OHCHR’s concern was all the greater given recent information reaching its team on the ground in neighbouring countries that government forces wee continuing to resort to indiscriminate and disproportionate use of force in residential areas. Witnesses, many of whom had suffered serious injury such as loss of limbs, told UN human rights monitors their homes had been shelled during attacks from February to mid-April.
OHCHR was getting consistent testimonies that suggest government forces were directly targeting key life-sustaining entities such as bakeries and pharmacies, hospitals and schools where civilians are sheltering. Depending on the circumstances, those attacks may constitute war crimes and/or crimes against humanity. Witness accounts also suggested that areas were coming under rocket and mortar attack irrespective of whether they are suspected of having a heavy or a minimal presence of armed opposition groups.
The High Commissioner noted that the disgraceful disregard for the protection of civilians was not restricted to the Government side, and that the scope of violations by anti-government armed groups had also increased alarmingly. Recent reports suggested, for example that some anti-Government armed groups had been operating and hiding within densely populated areas, thereby seriously endangering civilians. Recent bomb attacks in Damascus had killed and injured dozens of civilians. The large number of civilian deaths and injuries suggested a failure on the part of those responsible to respect international law standards and principles, including the principles of distinction, precaution and proportion.
Abductions and the taking of hostages by some armed opposition groups, including Jabhat Al Nusra, were also reported to be increasing. The plight of Syrian women and girls was a particular concern to the High Commissioner, including recent allegations, not verified, that some fighters were engaging in forced marriages.
Marixie Mercado, for the United Nations Children’s Programme (UNICEF) said that hygiene supplies and children’s clothing were being distributed to displaced families in Banias and Bayda through the Syrian Arab Red Crescent, which reported that the majority of the displaced were women and children, and that children had clearly been traumatized. Three trucks were also heading from Damascus to Tartous to distribute hygiene kits, clothing and high energy biscuits to families displaced from Banias and Bayda.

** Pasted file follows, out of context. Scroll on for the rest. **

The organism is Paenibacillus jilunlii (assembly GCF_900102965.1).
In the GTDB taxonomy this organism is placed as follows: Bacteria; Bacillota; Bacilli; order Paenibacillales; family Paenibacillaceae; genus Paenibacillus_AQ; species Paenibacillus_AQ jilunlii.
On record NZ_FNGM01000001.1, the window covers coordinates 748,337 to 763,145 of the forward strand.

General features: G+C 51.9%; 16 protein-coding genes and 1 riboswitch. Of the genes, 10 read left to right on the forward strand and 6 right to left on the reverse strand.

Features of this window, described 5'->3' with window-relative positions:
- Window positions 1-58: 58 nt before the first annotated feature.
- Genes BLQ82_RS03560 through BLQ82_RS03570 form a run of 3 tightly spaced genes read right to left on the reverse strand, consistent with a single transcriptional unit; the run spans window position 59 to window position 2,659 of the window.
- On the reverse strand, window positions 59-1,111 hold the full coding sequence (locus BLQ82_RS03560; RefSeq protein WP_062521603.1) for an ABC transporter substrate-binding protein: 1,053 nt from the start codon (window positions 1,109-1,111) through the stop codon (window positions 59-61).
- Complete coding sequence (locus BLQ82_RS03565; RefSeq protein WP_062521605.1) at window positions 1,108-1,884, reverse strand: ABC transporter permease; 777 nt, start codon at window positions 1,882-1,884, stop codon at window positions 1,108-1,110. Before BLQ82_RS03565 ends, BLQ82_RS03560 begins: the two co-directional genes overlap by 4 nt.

Marixie Mercado also spoke about education in Syria, saying that very importantly exams had started for public grade schools in rural Damascus and Idleb on May 7, and would take place for all classes across Syria on 12 May.
New numbers on damaged and destroyed schools from the Ministry of Education showed that there were now over 2,960 damaged and destroyed schools out of a total of over 22,000 schools in Syria; 1,401 schools being used as shelters; and 222 education staff had been killed. The last reported numbers were of some 2,400 damaged and destroyed schools; 1,500 schools being used as shelters; and 110 education workers killed. That meant the numbers of schools being used as shelters was decreasing, although there had been an increase in the number of education workers being killed.
Next week, UNICEF would deliver 10 prefabricated schools to Adra in rural Damascus and 1 school in Damascus, the first instalment of a total of 104 pre-fabricated schools UNICEF would provide. Each classroom could fit about 30 to 35 children and would go some way to meet the huge demand for safe spaces to learn across Syria.